What is Vitamin K2? An Exploration of its Benefits

What is Vitamin K2? An Exploration of its Benefits

Vitamin K is a family of structurally similar, fat-soluble vitamins. The two main members of the family are vitamin K1 and K2. Vitamin K1 is called phylloquinone. It's the plant form of vitamin K and is found in highest amounts in green leafy vegetables. About 90% of the vitamin K in the diet is as K1. Vitamin K2 is called menaquinone. It's the main storage form of vitamin K in animals, so is found in very small amounts in foods like dairy, eggs, and meat. 

Vitamin K is mostly known for its’ roles in clotting and bone health.* So a great question would be, “why is it in a formula geared towards improving cellular health and mitochondrial performance?” 

One of the main goals of Qualia Life is to support the mitochondrial networks inside cells that make cellular energy as ATP. ATP is made as the final product after electrons are carried through a series of transfer reactions called oxidative phosphorylation (OXPHOS). Many things can disrupt this electron carrying process, and, as a result, impair ATP production.

Our interest in vitamin K was prompted when looking for compounds that might be able to rescue mitochondrial performance under circumstances where electron transfer is being impaired.

Our interest in vitamin K was prompted when looking for compounds that might be able to rescue mitochondrial performance under circumstances where electron transfer is being impaired. But, this rescue action is not a general vitamin K action; it’s specifically vitamin K2 that serves this bioenergetic role.* This led us to source vitamin K2, ultimately as MK-7.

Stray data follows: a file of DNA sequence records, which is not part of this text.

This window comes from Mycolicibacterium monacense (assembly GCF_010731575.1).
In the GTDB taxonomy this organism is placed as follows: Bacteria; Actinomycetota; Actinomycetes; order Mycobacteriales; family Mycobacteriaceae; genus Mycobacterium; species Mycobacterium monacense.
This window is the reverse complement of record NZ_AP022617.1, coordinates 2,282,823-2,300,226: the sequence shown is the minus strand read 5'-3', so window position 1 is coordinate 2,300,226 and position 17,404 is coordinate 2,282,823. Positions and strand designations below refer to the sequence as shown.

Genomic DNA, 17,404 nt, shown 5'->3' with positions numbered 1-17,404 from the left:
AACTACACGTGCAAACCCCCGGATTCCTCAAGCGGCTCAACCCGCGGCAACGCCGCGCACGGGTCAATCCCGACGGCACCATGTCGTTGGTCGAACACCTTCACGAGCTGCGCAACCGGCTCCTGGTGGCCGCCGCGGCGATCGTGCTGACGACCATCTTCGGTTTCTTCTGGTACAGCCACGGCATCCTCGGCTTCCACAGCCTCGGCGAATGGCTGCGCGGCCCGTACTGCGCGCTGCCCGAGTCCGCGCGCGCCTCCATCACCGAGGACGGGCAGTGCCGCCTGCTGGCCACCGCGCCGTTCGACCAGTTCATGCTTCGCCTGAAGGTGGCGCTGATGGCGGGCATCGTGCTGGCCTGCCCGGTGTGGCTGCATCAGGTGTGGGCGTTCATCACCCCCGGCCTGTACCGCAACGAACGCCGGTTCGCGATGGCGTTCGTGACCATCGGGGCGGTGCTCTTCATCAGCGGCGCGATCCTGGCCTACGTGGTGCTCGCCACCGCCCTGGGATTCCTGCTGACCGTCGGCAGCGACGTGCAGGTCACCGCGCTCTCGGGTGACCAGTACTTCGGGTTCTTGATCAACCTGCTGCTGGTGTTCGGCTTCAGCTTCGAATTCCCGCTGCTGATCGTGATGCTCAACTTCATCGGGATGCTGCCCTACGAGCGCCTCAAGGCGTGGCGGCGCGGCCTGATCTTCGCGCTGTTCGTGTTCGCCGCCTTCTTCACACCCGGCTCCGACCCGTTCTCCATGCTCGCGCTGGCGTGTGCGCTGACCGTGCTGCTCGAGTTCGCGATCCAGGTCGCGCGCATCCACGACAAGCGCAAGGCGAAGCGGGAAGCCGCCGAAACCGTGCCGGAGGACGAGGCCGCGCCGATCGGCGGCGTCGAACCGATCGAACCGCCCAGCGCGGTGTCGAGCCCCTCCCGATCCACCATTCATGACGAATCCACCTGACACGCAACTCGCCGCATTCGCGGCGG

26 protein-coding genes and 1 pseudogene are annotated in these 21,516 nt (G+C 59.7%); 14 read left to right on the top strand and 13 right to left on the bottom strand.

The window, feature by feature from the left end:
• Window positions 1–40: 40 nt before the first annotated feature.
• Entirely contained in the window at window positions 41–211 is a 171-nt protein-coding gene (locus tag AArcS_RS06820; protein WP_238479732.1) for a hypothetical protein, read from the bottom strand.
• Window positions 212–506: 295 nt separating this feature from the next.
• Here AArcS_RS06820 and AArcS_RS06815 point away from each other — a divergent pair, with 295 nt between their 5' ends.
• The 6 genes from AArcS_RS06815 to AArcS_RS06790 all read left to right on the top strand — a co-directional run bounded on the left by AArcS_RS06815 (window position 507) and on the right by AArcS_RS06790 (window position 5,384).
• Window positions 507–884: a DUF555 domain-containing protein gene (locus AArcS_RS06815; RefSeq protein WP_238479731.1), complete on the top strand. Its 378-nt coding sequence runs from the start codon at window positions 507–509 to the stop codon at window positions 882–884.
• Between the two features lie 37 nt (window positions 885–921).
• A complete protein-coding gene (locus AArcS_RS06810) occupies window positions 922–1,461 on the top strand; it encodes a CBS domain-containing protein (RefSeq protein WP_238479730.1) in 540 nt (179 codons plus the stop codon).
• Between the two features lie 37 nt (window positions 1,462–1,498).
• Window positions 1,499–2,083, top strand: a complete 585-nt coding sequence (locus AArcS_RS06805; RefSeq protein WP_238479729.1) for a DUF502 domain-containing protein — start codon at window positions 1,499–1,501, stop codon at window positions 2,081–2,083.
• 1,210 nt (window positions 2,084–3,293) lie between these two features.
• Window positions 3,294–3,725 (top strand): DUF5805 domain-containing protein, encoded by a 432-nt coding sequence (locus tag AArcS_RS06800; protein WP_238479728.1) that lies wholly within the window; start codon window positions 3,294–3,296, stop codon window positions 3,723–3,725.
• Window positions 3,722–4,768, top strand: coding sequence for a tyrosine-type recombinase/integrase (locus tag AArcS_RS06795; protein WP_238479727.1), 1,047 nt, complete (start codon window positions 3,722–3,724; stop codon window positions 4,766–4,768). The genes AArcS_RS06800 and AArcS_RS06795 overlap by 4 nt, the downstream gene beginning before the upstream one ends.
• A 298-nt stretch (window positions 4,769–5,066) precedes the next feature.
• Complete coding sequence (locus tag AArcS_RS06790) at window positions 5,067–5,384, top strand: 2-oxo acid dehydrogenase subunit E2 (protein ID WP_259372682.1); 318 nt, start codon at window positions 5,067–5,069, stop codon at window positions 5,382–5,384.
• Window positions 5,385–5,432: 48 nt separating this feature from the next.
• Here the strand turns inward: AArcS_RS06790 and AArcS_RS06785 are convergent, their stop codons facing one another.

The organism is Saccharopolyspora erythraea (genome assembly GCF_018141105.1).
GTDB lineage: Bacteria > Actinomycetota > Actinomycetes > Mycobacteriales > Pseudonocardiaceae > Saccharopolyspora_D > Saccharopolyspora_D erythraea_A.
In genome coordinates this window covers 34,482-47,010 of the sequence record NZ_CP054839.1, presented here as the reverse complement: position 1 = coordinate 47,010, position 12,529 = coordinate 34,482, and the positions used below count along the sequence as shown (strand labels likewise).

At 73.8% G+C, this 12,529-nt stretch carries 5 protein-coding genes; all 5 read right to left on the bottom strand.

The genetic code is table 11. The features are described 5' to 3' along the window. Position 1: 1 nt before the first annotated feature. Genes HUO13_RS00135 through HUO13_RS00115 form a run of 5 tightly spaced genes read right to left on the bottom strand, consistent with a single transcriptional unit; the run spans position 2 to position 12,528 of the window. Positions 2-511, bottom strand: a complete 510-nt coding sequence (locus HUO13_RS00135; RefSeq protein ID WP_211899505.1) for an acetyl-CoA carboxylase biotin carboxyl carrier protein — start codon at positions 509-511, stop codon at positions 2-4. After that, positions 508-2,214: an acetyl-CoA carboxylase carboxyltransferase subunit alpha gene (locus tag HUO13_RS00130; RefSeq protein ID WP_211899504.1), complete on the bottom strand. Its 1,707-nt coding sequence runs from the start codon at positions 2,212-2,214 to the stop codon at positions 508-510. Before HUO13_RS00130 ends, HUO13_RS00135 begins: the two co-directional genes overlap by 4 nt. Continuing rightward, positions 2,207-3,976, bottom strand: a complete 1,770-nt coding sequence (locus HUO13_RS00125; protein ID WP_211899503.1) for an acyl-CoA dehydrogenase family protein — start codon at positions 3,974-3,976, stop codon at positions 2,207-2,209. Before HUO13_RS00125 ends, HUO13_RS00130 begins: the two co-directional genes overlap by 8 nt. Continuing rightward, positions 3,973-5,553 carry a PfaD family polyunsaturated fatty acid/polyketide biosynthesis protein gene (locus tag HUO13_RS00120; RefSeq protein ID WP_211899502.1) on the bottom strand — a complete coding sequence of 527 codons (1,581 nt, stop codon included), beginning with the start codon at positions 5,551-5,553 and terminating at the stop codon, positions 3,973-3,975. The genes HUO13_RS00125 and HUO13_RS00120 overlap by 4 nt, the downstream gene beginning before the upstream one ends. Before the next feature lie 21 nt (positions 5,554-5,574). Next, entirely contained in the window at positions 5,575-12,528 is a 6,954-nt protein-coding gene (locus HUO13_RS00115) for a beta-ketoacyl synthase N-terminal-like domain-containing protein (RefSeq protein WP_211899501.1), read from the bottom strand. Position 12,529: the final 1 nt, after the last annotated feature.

But. . .What is MK-7?

There are nine related vitamin K2 compounds—MK-1, MK-2 ... MK-9. The “M” stands for menaquinone, the K stands for vitamin K, and the “N” represents the number of isoprenoid side chain residues. Many dietary sources of vitamin K2 contain only the MK-4 form. Butter, beef, chicken and salmon are examples. Some foods, typically foods that have been fermented by healthy bacteria, contain a range of MK forms, with different proportions depending on the food. As an example, cheeses contain most of their vitamin K2 as MK-8 and MK-9. Whole milk yogurt contains mostly MK-4, and lesser amounts of MK-5 and MK-8. Sauerkraut has most of its vitamin K2 as MK-5, -6, -8, & -9. But by far the richest food source of vitamin K2 is a Japanese food called natto, which contains most of its vitamin K2 as MK-7.

In scientific studies it’s been the MK-7 form that’s mostly used, because it’s much more bioavailable and efficient: It takes much higher doses of MK-4 to produce similar functional responses as low doses of MK-7. Our source of MK-7 is produced from natto: It’s non-GMO and vegan, both of which are important to us.

* These statements have not been evaluated by the Food and Drug Administration. The products and information on this website are not intended to diagnose, treat, cure or prevent any disease. The information on this site is for educational purposes only and should not be considered medical advice. Please speak with an appropriate healthcare professional when evaluating any wellness related therapy. Please read the full medical disclaimer before taking any of the products offered on this site.


  • Michael
    Great Research folks !! Thank you. One question, does Tempeh or Tofu contain any of the MK's
  • Dr. Gregory Kelly
    Vice President, Product Development
    In the nutrient databases used to calculate nutritional contents of food tofu and tempeh are listed as providing no measurable amount of vitamin K in a standard serving. In the following link (https://www.intechopen.com/books/vitamin-k2-vital-for-health-and-wellbeing/vitamin-k2-rich-food-product) the tofu they measured had almost no MK's (trace amounts of MK4). This makes sense because MK's are largely made by bacterial fermentation and tofu isn't fermented. I'd expect tempeh to have small amounts of MK's but haven't seen it studied. For MK's in dairy this is a good resource https://www.ncbi.nlm.nih.gov/pmc/articles/PMC5946231/
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